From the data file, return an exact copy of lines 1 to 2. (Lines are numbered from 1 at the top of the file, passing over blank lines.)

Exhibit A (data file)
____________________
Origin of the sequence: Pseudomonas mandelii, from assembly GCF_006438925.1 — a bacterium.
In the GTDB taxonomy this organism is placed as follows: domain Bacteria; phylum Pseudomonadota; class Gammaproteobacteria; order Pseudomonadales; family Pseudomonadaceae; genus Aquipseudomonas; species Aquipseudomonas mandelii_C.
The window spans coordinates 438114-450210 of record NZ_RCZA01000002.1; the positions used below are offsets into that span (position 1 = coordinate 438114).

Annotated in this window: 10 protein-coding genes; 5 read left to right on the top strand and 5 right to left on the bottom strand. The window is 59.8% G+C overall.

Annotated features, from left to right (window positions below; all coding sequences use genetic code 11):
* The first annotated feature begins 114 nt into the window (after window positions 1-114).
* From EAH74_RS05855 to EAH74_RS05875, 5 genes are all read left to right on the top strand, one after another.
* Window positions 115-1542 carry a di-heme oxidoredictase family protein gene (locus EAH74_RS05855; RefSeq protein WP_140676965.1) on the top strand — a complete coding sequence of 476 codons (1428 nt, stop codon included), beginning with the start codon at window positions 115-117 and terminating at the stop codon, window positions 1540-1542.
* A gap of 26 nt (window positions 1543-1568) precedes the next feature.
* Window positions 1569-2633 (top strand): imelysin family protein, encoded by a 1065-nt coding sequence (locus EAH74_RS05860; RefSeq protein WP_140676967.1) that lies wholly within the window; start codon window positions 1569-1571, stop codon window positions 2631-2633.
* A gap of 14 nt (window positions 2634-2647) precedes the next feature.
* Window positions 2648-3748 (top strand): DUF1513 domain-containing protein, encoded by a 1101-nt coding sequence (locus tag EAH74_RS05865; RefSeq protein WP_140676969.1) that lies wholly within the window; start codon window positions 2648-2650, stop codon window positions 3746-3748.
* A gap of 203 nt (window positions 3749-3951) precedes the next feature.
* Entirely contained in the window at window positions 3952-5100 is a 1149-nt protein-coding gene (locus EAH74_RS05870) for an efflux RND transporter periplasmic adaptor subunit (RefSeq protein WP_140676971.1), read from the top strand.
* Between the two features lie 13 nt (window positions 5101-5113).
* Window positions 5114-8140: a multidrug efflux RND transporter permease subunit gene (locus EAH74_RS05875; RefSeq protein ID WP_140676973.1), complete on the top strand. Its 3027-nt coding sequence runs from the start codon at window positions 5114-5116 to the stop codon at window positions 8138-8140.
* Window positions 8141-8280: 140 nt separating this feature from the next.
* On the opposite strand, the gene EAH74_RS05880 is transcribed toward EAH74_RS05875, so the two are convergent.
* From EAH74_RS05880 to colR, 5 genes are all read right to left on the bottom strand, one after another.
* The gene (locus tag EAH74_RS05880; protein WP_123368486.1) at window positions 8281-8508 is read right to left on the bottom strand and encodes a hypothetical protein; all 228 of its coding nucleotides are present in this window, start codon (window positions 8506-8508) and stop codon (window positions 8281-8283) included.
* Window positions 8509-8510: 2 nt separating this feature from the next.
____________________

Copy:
Origin of the sequence: Pseudomonas mandelii, from assembly GCF_006438925.1 — a bacterium.
In the GTDB taxonomy this organism is placed as follows: domain Bacteria; phylum Pseudomonadota; class Gammaproteobacteria; order Pseudomonadales; family Pseudomonadaceae; genus Aquipseudomonas; species Aquipseudomonas mandelii_C.